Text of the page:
There is an unseemly domestic situation brewing in Japan as the far-right nationalist group Uyoka Dantai intensifies its ongoing campaign against Korean residents with vocal public protests and marches. Uyoka Dantai is a backward-looking group that violently mourns the racial purity of Imperial-era Japan and resents the shift in Japanese national identity since the Second World War. It believes that the nation’s wrongdoings in the war have been overstated and the country’s proud nationalist spirit has been wrongly cowed – and it blames immigrants for this process.
The organisation’s right to express these sentiments is constitutionally protected as free speech, but the United Nations has recently leaned on prime minister Shinzo Abe to introduce hate-speech laws in order to criminalise the group’s activities. Primarily, the revision of a sovereign nation’s constitution is not the UN’s concern, and, at any rate, there is no evidence that the introduction of hate-speech laws would achieve what should be the ultimate goal – a more tolerant Japan.
Similar hate-speech laws are currently in place across most of the world’s liberal democracies, with the notable exception of America, yet the notion that policing the expression of a nation leads to a more tolerant environment is seriously misguided. Introducing legislation to curtail hate speech is a matter of treating the symptom rather than the underlying malady. In France, where hate-speech laws are in full effect and Holocaust denial is explicitly banned, anti-Semitism is rising. Banishing unsavoury sentiments from the public view does nothing to counter deeply ingrained racism, and in the case of far-right groups like Uyoka Dantai – and similar outfits in the UK – it exacerbates their sense of alienation from a new pseudo-liberal establishment.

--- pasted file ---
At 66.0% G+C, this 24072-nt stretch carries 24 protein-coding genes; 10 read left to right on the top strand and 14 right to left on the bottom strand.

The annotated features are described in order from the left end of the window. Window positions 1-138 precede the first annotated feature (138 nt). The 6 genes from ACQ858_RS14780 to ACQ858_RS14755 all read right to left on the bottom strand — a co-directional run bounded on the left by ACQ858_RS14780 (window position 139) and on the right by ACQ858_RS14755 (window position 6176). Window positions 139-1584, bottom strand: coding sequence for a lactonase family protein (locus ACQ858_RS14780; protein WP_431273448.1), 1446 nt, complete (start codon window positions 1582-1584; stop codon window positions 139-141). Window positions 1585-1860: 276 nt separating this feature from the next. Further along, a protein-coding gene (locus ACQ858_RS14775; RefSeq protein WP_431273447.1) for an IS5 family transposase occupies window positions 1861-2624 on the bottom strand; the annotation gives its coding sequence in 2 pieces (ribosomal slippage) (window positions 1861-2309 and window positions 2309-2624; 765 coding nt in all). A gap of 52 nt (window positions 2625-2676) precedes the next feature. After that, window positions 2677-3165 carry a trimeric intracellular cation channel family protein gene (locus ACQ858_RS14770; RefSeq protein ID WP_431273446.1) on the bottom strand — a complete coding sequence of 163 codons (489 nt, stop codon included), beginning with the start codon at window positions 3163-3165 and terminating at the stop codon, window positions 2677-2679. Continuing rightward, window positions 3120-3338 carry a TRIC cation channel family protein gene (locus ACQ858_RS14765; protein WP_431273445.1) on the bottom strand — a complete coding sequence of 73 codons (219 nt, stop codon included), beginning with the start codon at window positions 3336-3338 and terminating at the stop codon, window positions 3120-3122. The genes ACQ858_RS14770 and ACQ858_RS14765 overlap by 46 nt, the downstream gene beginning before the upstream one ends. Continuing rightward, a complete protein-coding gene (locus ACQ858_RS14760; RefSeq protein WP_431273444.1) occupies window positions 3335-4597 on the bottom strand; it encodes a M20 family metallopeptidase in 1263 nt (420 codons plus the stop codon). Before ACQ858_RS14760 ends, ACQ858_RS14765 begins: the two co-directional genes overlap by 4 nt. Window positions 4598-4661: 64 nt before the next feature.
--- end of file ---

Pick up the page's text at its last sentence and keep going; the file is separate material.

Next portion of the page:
The aim of these laws is often to protect the marginalised group under attack. But, in contravention of the principles of any respectably disinterested justice system, such legislation places the execution of the law in the emotional response of the injured party. There can be no objective criteria to establish hateful intent or injurious reception – if somebody claims to be offended, it constitutes hate speech. How can a process as inconsistent as this circumscribe the realms of appropriate public discourse?
Where hate speech is illegal, the laws have been used by marginalised groups to police political statements. In the UK Christian preachers have been arrested for saying that homosexuality is a sin. Not for saying that homosexuals should be killed, not for saying that they should be thrown out of the country, but for stating that, according to the foundational text of their religion, such behaviour is condemned.
The current American system is the best on offer and the path that Japan should take. Free speech in America is constitutionally enshrined but extreme individual cases of aggression towards minorities – similar to Uyoka Dantai’s behaviour in Japan – are referred to high-court judges who deem whether or not such actions are threatening or disturbing enough to warrant prosecution. Minority groups are offered respite when it is most needed and the freedom to dissent politically and express unpopular views are legally safeguarded. Simply banning hate speech is a cosmetic measure in the fight against intolerance, and it allows popular thought to be monitored from the margins.